MRI Technique Shows Early Changes in Normal-Appearing White Matter in Pediatric MS

4. Diagnostic Challenges
4. Diagnostic Challenges
Using neurite orientation dispersion and density imaging, researchers investigated the presence of early microstructural damage and its link with physical disability and white matter lesion volume within tracts in pediatric patients with multiple sclerosis.

Neurite orientation dispersion and density imaging (NODDI) reveals an association between normal-appearing white matter (NAWM) orientation dispersion index and within tract white matter lesion volume in pediatric patients with multiple sclerosis (MS), according to study results published in the Journal of Neurology, Neurosurgery and Psychiatry. This suggests the presence of early fiber disorganization in the NAWM.

NODDI, a multicompartment model of diffusion MRI, can better capture brain microstructural complexity in vivo, according to the researchers. It’s able to provide neurite density index (a measure of neuritis), volume, and orientation dispersion index. This can help gauge neurite orientation variability, which may be beneficial for determining the relationship between inflammation and neurodegeneration in MS.

The objective of the current study was to investigate the presence of early microstructural damage and its link to physical disability and white matter lesion volume within tracts using NODDI in pediatric patients with MS.

The study population included 19 patients with relapsing-remitting pediatric MS who were either treatment naïve (n=8) or undergoing treatment with natalizumab and 12 age- and sex-matched patients without history of neurological dysfunction, who participated as healthy control individuals.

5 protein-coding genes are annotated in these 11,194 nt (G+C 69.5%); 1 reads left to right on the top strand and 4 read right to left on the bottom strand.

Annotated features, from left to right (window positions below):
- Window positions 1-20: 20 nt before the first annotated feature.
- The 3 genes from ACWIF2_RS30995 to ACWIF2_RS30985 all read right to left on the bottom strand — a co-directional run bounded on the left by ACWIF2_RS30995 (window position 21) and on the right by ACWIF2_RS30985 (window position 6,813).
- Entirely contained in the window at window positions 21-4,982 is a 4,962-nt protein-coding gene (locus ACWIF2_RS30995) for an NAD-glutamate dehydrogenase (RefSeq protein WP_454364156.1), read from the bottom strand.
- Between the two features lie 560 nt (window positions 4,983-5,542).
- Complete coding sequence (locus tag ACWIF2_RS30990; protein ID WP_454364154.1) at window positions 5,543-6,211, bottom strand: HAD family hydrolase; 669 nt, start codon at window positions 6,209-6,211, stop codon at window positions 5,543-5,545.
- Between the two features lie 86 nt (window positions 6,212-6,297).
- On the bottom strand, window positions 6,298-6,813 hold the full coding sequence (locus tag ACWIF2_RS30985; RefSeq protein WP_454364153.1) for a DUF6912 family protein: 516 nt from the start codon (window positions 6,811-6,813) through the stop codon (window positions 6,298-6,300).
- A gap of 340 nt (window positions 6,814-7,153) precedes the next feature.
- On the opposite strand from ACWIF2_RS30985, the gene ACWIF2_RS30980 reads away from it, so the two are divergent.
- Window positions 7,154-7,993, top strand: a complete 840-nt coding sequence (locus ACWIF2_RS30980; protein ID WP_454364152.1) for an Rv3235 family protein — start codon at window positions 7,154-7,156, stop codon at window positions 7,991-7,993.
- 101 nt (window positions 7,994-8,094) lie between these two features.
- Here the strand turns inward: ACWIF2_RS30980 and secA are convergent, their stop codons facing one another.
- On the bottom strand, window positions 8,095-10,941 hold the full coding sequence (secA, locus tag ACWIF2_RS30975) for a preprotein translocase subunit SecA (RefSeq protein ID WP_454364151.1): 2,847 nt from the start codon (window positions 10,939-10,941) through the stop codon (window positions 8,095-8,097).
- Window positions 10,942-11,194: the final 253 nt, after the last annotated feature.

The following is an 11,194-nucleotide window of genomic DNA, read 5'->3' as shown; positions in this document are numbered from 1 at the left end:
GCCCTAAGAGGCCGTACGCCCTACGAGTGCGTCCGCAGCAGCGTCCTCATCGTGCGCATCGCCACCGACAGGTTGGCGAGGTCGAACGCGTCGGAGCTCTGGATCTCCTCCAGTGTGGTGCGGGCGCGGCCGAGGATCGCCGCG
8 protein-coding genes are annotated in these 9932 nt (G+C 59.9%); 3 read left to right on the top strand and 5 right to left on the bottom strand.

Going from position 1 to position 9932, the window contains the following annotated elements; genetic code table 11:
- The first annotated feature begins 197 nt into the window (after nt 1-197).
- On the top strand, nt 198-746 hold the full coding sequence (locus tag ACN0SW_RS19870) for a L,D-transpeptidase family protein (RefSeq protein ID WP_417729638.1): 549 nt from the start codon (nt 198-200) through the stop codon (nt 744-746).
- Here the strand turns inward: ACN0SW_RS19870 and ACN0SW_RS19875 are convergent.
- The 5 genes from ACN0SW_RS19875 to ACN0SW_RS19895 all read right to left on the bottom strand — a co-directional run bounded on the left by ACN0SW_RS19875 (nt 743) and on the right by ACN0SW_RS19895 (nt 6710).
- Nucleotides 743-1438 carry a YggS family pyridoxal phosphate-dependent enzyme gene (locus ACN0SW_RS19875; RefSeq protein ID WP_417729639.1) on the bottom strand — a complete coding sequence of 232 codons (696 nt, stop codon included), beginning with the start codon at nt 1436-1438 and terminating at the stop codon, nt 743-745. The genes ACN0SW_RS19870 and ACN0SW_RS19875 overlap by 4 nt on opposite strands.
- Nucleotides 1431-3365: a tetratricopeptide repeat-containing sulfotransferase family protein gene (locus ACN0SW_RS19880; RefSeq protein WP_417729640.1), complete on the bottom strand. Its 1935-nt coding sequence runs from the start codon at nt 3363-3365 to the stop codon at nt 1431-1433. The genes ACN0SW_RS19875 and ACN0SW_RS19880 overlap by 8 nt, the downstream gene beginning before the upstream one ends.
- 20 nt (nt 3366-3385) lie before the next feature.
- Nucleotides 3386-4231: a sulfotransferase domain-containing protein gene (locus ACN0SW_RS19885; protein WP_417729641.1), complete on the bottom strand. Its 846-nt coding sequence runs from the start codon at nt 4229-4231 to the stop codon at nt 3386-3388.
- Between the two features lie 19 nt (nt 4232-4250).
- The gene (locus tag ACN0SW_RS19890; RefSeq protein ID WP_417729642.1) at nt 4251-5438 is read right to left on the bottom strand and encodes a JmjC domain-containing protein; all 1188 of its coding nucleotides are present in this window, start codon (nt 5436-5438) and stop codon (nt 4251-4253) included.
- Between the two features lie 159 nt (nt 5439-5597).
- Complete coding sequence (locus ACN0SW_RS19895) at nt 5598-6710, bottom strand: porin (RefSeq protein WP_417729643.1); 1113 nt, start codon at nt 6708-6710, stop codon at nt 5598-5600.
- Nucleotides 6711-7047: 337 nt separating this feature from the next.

The researchers conducted 3T whole-brain MRI scans to obtain sagittal three-dimensional (3D0 T1-weighted turbo field echo and sagittal 3D fluid-attenuated inversion recovery (FLAIR) scans, which identified overall and tract-specific T2-hyperintension lesions volume and lesion mask. The researchers administered neurological evaluations within 1 week of the MRI scan.

They found that patients with pedMS had significantly lower neurite density in the corpus collosum (P =.029; P =.175 corrected) and PTR (P =.001, P =.011 corrected) compared with their healthy peers. Within the corpus collosum’s normal-appearing white matter, lower neurite density index was linked with elevated orientation dispersion. Both measures were associated with greater lesion volume (r=−0.585, P =.008 and r=0.440, P =.047, respectively).

The orientation dispersion index in the NAWM in the corticospinal tract and the posterior thalamic radiation were linked with lesion volume (r=0.564, P =.011; r=0.514, P =.024, respectively).

Neurite density index and Expanded Disability Status Scale scores (EDSS) were not linked. The researchers said that that lack of association might signify that in early MS, inflammation and demyelination promote the disability.

Study limitations included a small sample size and the study’s exploratory nature.

“Our findings are particularly relevant since the clinical onset of [pediatric] pedMS is most likely very close to its biological onset, and further provide in vivo evidence supporting the hypothesis that inflammatory-triggered neurodegeneration affects MS brain since the biological onset of the disease,” the researchers concluded.

Disclosure: This research was supported by Biogen. Some study author(s) declared affiliations with biotech, pharmaceutical, and/or device companies. Please see the original reference for a full list of disclosures.


Margoni M, Villani U, Finos L, et al. Neurite orientation dispersion and density imaging discloses early changes in the normal-appearing white matter in pediatric multiple sclerosis. J Neurol Neurosurg Psychiatry. Published online July 16, 2021. doi: 10.1136/jnnp-2021-326355.